Since there is no single test to determine either disease, the only way is to rule out other possible disorders is through a study of the medical history along with diagnostic tests and examinations. While ALS is a rapidly and progressively deteriorating disease, this is not the case with MS which has a different timeline in each person. Sometimes symptoms show early on and in other cases, they only develop towards later stages. Due to this, it is not easy to predict how fast the progression will be, what symptoms can occur, or how severe they will be.

It is not a fatal disorder and most people can expect normal or close to normal lifespans. Unlike in the case of ALS, Multiple Sclerosis can impair mental capabilities and sensation. Due to the myelin sheath being scarred and damaged, the sensory nerves have trouble relaying information. Although mobility is affected, it is usually not completely debilitating. In the later stages, there can be significant impairment of sight, bowel movement, emotional health, cognitive abilities, etc. There is no cure, however, timely treatment to manage symptoms is vital for the person to have a good quality of life.

Myasthenia gravis:

This is an autoimmune neuromuscular disease that results in the body blocking certain receptors in its neuro-muscular junctions (the point where the nerves meet the muscle). This affects the communication between the nerves and the muscles, which in turn affects muscle contractions and leads to weakness. The weakness gets worse during periods of activity and improves when the patient rests. Myasthenia gravis affects the voluntary muscles of the body, especially those that control the eyes, mouth, throat, and limbs.

A majority of patients show “ocular symptoms” a.k.a symptoms that affect the movement of the eyes and eyelids along with the generalised weakness. Ocular symptoms can include double vision, droopy eyelids, trouble focusing, etc. The generalised weakness can also develop after the ocular symptoms show up.

There might be other symptoms as well such as issues talking and walking, facial paralysis, difficulty swallowing, hoarse voice, etc.

Myositis:

Myositis is a general term used to refer to inflammatory myopathy. It literally translates to “muscle inflammation” and this is commonly due to an autoimmune issue- although it can even be caused through injury or infection as well. This presents two major types of diseases- polymyositis and dermatomyositis. Both these diseases are more prevalent amongst women and generally occur during adulthood. Polymyositis begins with muscle weakness, especially in the trunk of the body which spreads over time. Dermatomyositis also has similar symptoms, along with a purple rash.

Myopathy

This is a general term used for neuromuscular disorders that are caused due to dysfunction of the muscle fibres. This can either be inherited, or acquired later in life. Inherited myopathies have an earlier onset and a longer duration when compared to the acquired ones. They can be acquired due to auto-immune issues, toxins, infections, hormonal issues, and other systemic issues (such as electrolyte problems, steroids, etc.).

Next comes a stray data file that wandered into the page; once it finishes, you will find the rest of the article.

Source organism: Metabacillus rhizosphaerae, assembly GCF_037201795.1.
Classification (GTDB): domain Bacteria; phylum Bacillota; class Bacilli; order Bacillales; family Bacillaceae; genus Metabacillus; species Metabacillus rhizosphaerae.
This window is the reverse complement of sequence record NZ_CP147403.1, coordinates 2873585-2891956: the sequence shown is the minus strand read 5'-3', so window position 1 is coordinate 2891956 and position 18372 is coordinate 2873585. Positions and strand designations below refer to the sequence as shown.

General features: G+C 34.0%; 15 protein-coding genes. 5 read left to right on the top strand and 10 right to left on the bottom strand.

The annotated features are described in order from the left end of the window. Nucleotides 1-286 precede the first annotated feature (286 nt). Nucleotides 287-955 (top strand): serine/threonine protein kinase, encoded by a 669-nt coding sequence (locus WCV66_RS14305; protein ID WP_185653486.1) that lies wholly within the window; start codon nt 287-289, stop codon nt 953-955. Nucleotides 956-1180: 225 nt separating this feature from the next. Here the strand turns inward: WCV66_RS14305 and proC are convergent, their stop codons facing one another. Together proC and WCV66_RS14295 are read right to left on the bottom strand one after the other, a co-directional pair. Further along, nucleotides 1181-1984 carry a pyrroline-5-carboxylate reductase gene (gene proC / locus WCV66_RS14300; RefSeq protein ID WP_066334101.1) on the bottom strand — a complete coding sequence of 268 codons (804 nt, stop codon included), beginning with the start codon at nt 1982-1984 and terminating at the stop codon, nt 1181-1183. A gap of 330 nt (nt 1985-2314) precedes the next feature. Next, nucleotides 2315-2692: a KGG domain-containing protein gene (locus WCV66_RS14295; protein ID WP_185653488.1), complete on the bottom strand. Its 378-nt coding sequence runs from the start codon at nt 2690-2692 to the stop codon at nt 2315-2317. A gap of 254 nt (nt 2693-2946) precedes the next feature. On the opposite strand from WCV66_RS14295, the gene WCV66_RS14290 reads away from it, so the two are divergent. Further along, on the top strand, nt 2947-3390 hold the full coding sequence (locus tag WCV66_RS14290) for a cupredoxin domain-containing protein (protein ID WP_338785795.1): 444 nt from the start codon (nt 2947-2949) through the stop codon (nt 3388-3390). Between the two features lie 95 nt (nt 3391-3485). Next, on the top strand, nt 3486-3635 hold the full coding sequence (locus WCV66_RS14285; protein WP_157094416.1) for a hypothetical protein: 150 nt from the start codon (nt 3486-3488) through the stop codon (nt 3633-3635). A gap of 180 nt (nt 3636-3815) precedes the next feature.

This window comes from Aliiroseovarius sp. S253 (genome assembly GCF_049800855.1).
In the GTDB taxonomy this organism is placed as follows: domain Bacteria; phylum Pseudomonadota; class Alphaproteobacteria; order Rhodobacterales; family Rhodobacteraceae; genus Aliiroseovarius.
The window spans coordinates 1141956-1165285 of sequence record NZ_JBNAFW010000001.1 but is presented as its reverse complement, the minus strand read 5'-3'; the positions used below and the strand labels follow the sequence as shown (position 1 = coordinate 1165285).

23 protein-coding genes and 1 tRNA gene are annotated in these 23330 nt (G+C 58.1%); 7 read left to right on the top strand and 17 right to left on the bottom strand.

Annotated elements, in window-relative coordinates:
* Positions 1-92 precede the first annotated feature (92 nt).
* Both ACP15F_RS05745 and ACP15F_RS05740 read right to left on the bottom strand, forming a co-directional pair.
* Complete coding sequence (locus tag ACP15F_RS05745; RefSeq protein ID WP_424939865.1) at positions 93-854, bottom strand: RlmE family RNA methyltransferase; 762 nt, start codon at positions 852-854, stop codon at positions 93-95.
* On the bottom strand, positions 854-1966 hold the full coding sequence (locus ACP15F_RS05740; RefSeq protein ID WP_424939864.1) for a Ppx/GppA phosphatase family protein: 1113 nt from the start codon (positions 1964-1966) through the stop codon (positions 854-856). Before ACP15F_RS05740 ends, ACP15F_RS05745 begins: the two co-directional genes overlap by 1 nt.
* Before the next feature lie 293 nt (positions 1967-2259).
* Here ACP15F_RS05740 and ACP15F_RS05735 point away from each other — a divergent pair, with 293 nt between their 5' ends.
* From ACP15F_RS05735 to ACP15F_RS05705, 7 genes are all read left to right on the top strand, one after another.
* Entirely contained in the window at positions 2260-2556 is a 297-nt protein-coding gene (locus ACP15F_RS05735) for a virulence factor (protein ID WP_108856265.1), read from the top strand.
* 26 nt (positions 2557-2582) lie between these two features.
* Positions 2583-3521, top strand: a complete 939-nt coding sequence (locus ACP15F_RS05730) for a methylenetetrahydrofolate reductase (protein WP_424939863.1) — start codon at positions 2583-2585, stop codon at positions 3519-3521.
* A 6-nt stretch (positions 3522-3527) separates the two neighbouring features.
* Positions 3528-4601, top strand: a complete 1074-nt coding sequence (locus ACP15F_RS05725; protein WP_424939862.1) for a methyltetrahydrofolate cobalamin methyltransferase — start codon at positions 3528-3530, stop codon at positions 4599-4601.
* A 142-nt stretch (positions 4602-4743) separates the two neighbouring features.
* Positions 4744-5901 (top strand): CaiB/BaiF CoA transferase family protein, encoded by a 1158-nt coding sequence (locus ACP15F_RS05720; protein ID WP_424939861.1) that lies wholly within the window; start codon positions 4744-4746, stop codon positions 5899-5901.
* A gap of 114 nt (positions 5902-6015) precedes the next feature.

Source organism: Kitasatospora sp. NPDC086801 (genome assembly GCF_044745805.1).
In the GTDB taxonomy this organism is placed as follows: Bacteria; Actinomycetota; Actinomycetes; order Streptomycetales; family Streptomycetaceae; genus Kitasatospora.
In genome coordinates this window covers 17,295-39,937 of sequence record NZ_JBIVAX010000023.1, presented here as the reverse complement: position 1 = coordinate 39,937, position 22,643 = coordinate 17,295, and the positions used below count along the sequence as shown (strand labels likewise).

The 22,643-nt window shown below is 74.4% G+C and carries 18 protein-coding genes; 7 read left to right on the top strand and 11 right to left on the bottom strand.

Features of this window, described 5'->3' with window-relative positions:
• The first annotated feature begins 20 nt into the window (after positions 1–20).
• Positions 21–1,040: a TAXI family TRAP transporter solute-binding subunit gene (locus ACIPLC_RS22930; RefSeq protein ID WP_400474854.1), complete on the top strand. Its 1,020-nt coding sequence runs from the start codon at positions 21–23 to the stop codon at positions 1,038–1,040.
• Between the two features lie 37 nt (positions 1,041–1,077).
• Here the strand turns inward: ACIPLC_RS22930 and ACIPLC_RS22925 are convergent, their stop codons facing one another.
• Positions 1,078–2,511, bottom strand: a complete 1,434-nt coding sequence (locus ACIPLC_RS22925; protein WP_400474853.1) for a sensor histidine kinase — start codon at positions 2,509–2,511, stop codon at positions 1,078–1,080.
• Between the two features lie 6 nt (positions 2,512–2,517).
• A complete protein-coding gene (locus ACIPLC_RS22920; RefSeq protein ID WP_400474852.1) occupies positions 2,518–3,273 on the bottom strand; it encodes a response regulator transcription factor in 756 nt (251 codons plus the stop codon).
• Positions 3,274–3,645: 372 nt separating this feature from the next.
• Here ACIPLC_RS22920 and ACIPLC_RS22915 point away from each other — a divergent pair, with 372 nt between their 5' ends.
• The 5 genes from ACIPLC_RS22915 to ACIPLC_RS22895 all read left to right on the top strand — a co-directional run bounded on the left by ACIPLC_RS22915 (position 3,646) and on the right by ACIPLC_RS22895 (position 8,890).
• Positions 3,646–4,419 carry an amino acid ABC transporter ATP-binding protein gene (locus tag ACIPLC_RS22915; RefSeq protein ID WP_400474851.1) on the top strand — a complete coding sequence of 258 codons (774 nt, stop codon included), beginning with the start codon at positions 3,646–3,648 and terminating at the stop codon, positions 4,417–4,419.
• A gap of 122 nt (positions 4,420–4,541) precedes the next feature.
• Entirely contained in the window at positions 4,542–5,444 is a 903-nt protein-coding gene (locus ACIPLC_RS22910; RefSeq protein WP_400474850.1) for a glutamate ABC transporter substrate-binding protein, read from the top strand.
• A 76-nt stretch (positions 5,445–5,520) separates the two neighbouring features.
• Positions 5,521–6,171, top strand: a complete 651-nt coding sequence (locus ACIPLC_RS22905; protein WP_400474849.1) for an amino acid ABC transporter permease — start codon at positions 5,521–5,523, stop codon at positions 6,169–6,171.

Inherited myopathies include muscular dystrophy, congenital myopathy, metabolic myopathy, and mitochondrial myopathy- all of which have several specific types of diseases underneath these categories. We will be looking at a few major types of myopathies below.

Muscular Dystrophy:

This refers to a group of inherited disorders that leads to a progressive degeneration of muscles which leads to muscle weakness. This is caused due to the lack of a protein called “dystrophin” that helps strengthen and protect muscle fibre. The absence of dystrophin can cause issues in walking, swallowing, and coordination of the muscles. The most common of these disorders is Duchenne Muscular Dystrophy, which has an early onset around ages 2 and 3. It tends to affect boys more than girls. With the latest advancements in treatments, those affected with Duchenne might live well into their 30s, even with an early onset of symptoms. The disease most usually progresses to the extent that a wheelchair becomes necessary.

Becker Muscular Dystrophy is not as intense, with symptoms showing up later in childhood and progressing more slowly. A wheelchair only becomes necessary in the latter part of their thirties and the forties- some people will not even have to use one.

There are several other dystrophies, with varying severity of symptoms and progression.

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Dr. Alexander Thomas | President, AHPI

As President of AHPI and National Board Accredited Institutions (ANBAI), Founder-President (2012-2017) and Patron of the Consortium of Accredited Healthcare Organizations (CAHO), Dr. Thomas has effected far-reaching policy changes within the healthcare landscape, including incorporating healthcare communication among the NABH accreditation standards and in the Indian medical curricula, leading the expert group on medical education for the National Education Policy 2019 headed by Dr. Kasturirangan, and creating a national network of healthcare associations with the IMA, CII, FICCI , NATHEALTH and ASSOCHAM, a think tank on health (with NLSUI), and liaising between government and health stakeholders during the COVID-19 pandemic.

He has developed major initiatives at the State level, especially in Karnataka, and served on committees of the Union Health Ministry, NABH, HSSC, CII, FICCI, UNESCO, PHFI, and NBE.

He is a Visiting Faculty at IIM-B and NLSIU, pioneering several healthcare training initiatives.

His recent publications include books on healthcare communication and healthcare quality, and white papers submitted to the Government of India.

He was awarded the Emeritus Teacher Award by NBE (2014), the National Distinguished Services Award by the IMA (2016), and the Lifetime Achievement Award by CAHO (2018).

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Dr. Alexander Thomas – President – Association of Healthcare Providers – AHPI (India)